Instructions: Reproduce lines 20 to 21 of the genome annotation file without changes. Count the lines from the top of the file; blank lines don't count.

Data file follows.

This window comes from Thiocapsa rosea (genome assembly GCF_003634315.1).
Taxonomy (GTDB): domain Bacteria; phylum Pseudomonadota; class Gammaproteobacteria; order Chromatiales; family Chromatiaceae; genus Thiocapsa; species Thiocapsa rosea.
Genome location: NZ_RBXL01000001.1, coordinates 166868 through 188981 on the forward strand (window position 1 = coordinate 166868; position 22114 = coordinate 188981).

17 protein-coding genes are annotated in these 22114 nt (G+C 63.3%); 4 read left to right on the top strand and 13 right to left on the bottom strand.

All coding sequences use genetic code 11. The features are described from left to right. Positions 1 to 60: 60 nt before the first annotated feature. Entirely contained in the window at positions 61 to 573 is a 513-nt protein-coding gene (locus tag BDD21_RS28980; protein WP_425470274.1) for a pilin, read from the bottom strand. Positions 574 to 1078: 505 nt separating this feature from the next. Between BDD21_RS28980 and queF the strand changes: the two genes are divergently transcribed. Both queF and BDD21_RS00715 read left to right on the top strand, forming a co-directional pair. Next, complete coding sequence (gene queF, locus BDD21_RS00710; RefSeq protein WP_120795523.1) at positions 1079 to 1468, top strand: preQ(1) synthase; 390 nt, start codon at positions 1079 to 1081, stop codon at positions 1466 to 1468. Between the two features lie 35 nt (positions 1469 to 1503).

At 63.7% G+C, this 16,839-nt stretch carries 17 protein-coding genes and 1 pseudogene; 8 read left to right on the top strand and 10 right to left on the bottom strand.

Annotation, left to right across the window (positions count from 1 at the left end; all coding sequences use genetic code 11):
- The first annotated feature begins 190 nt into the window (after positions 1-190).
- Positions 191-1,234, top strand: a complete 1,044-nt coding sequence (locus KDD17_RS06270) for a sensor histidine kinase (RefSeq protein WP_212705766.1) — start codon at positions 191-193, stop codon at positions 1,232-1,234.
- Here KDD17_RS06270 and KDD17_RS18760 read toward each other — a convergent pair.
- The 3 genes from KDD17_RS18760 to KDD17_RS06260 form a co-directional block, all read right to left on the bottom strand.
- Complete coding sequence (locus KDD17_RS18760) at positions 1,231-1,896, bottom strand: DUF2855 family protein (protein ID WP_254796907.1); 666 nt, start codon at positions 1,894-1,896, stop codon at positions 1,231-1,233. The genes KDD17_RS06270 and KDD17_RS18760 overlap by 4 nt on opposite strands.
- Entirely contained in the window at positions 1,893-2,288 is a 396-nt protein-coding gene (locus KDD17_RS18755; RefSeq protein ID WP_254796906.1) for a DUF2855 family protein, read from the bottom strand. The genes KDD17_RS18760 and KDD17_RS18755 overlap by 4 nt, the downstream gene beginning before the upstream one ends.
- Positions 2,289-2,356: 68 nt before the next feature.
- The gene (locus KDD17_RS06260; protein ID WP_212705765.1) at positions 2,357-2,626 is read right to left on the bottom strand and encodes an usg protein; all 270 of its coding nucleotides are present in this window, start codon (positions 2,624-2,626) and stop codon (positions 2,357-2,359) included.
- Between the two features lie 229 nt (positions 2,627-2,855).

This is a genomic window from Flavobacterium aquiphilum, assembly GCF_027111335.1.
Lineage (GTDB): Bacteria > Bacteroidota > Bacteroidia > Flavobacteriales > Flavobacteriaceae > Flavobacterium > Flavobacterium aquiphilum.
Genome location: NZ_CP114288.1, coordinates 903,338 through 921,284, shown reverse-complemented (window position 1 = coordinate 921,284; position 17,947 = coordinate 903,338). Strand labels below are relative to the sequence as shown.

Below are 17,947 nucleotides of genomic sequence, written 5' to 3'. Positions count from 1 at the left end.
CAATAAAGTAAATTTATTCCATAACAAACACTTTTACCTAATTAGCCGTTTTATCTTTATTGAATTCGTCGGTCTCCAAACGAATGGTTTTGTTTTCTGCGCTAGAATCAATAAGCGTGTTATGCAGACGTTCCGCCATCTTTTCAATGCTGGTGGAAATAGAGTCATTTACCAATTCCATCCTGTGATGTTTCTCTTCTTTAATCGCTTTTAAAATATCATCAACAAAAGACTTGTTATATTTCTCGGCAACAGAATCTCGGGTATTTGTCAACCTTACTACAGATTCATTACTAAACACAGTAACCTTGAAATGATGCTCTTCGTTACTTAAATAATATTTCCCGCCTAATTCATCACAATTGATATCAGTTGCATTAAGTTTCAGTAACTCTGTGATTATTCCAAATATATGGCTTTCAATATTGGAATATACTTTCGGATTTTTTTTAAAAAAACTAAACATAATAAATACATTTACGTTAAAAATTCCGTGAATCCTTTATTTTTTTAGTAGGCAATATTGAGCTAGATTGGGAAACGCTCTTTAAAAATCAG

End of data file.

Below are 17,947 nucleotides of genomic sequence, written 5' to 3'. Positions count from 1 at the left end.
CAATAAAGTAAATTTATTCCATAACAAACACTTTTACCTAATTAGCCGTTTTATCTTTATTGAATTCGTCGGTCTCCAAACGAATGGTTTTGTTTTCTGCGCTAGAATCAATAAGCGTGTTATGCAGACGTTCCGCCATCTTTTCAATGCTGGTGGAAATAGAGTCATTTACCAATTCCATCCTGTGATGTTTCTCTTCTTTAATCGCTTTTAAAATATCATCAACAAAAGACTTGTTATATTTCTCGGCAACAGAATCTCGGGTATTTGTCAACCTTACTACAGATTCATTACTAAACACAGTAACCTTGAAATGATGCTCTTCGTTACTTAAATAATATTTCCCGCCTAATTCATCACAATTGATATCAGTTGCATTAAGTTTCAGTAACTCTGTGATTATTCCAAATATATGGCTTTCAATATTGGAATATACTTTCGGATTTTTTTTAAAAAAACTAAACATAATAAATACATTTACGTTAAAAATTCCGTGAATCCTTTATTTTTTTAGTAGGCAATATTGAGCTAGATTGGGAAACGCTCTTTAAAAATCAG